At first glance, it’s hard to believe that vibrant Norfolk Island could have a dark past. Yet during the 19th century, the now-peaceful Australian retreat was a convict colony, home to criminals who’d been banished into exile. Today, the archaeological remains of the penal colony have UNESCO World Heritage status and are revered for their historical significance. You can visit the settlement’s remains, an eerie yet beautiful collection that includes a jail, a cemetery, lumbar yard and salt house.
Restaurants in Norfolk Island
5 based on 671 reviews
Emily Bay is the only easily accessible beach on Norkolf Island. It has stunning white sand and the waters are several shades of blue and cyrstal clear. This is the spot were the early settlers landed and settled. The water was very refreshing. As you can see you can sometimes be the only one on the beach. There are reefs at the entry and to the south of the bay for snorkelling and a pontoon in the middle of the bay to swim out to to sit and relax or dive from. My favourite spot on Norfolk Island.
5 based on 200 reviews
No trip to Norfolk is complete without at least a day spent in Kingston, the most feared penal colony of the British Empire and the second oldest town in Australia. Even if you don’t visit the museums it’s worth going to imbibe the history and for the spectacular views and stunning Beaches (some of the southernmost reefs in Australia and hence sandy despite the island being volcanic).
The UNESCO World Heritage Kingston features a number of ruins, restored buildings, museums and a fascinating cemetery (the oldest headstones are located closest to the sea and are well worth investigating). Like Port Arthur in Tasmania, the surroundings are picturesque and belie the horrors that were endured here.
Options include self-guided or guided tours; paying for each museum separately (A$10 per adult per museum) or buying (at the visitor centre in Burnt Pine or on site) the multi-day pass at A$25 per adult which enables you to enter all four museums (the research centre is an extra A$5) as often as you like for as long as you are on the island. In addition, two guided tours are offered on alternate days, both starting at 9.30 and lasting just over an hour. One centres on the Mutineer on the Bounty and wreck of the Sirius and the other on the island’s convict history. They are well worth attending, but if you miss them, then the various museums offer plenty of additional information, from exhibits to films.
All the members of staff were knowledgeable, friendly and helpful. Many thanks to our lovely lady (whose name I unfortunately never learnt) for helping to fill in the gaps and offering an impromptu mini tour when we missed the convict tour.
Tip: Stop at Queen Elizabeth’s Lookout for the best vistas over Kingston and Phillip Island beyond. Take your swimming and snorkelling gear and cool off at Emily’s Bay (picturesque and shark-free) afterwards. Don’t forget to visit the cemetery whose headstones date back to settler time and offer an insight into life and death in those days.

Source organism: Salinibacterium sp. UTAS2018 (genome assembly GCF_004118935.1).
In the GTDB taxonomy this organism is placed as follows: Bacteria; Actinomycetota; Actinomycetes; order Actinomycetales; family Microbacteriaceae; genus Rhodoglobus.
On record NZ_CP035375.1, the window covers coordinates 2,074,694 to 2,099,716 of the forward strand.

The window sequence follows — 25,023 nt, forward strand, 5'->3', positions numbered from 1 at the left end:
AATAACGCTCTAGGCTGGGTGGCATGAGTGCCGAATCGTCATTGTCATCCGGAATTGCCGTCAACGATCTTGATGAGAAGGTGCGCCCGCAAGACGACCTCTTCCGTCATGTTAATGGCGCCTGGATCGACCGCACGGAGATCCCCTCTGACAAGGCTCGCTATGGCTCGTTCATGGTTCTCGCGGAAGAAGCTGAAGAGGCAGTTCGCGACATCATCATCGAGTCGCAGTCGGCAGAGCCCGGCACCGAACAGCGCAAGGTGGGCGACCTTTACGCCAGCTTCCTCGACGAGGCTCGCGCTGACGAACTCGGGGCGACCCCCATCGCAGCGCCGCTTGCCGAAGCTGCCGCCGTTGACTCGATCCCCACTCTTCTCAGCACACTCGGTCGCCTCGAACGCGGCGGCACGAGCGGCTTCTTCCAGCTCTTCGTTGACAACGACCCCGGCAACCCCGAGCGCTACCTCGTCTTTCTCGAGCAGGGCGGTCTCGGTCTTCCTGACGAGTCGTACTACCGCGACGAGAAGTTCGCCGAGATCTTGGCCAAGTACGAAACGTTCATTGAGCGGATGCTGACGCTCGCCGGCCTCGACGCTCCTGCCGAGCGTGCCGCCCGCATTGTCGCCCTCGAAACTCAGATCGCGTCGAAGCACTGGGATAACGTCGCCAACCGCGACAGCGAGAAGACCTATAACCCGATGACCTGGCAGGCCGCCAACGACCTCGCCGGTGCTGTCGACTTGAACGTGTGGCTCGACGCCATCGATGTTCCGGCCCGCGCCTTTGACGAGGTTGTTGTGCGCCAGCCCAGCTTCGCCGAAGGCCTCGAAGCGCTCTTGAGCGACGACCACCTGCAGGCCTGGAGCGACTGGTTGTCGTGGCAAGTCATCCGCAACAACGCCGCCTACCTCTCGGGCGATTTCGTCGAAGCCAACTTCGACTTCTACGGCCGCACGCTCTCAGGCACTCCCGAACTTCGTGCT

4.5 based on 543 reviews
Completed in 1880 and built as a memorial to Bishop Patteson killed by Solomon Island natives some nine years earlier, this Mission church is definitely worth a stop. Whether religious or not, you are bound to appreciate the history, beauty and peacefulness of the place. There’s also a weekly service held on Sunday mornings at 8.30.
We visited St Barnabas as part of an excellent half day tour with Pinetree. Our guide, Max, a fount of local knowledge, explained that a Mission had operated here from 1867 to 1920, training thousands of students from all over the Pacific, after which it was moved to the Solomon Islands.
Saint Barnabas is somewhat ungainly from the outside and was marred by some scaffolding when we visited in mid February, but the setting is peaceful. Built from coarse local sandstone sourced from the old goal, the squat walls are topped with wood and although the original design incorporated a bell tower, the latter now stands on its own to one side.
Inside is much prettier. The stained glass windows are beautiful and delicate. Those in the apse, designed by Burne-Jones, depict Christ and the four evangelists while the large rose window above the door is from William Morris and is quite stunningly beautiful. The pews, arranged in choir fashion and intricately carved from kauri, set with mother-of-pearl, face each other across the black marble of the aisle which originates from Devonshire and has been polished smooth by many feet. At the entrance stands the imposing but delicate red and black marble font, facing the reredos, carved from black walnut at the opposite end. The 350 Willis pipe organ still plays faultlessly according to our guide. From the inside, the ceiling resembles the hull of a ship, which is not surprising as it was crafted by shipbuilders out of local Norfolk pine and kauri imported from New Zealand. It’s all the more impressive when you know it has been assembled without nails.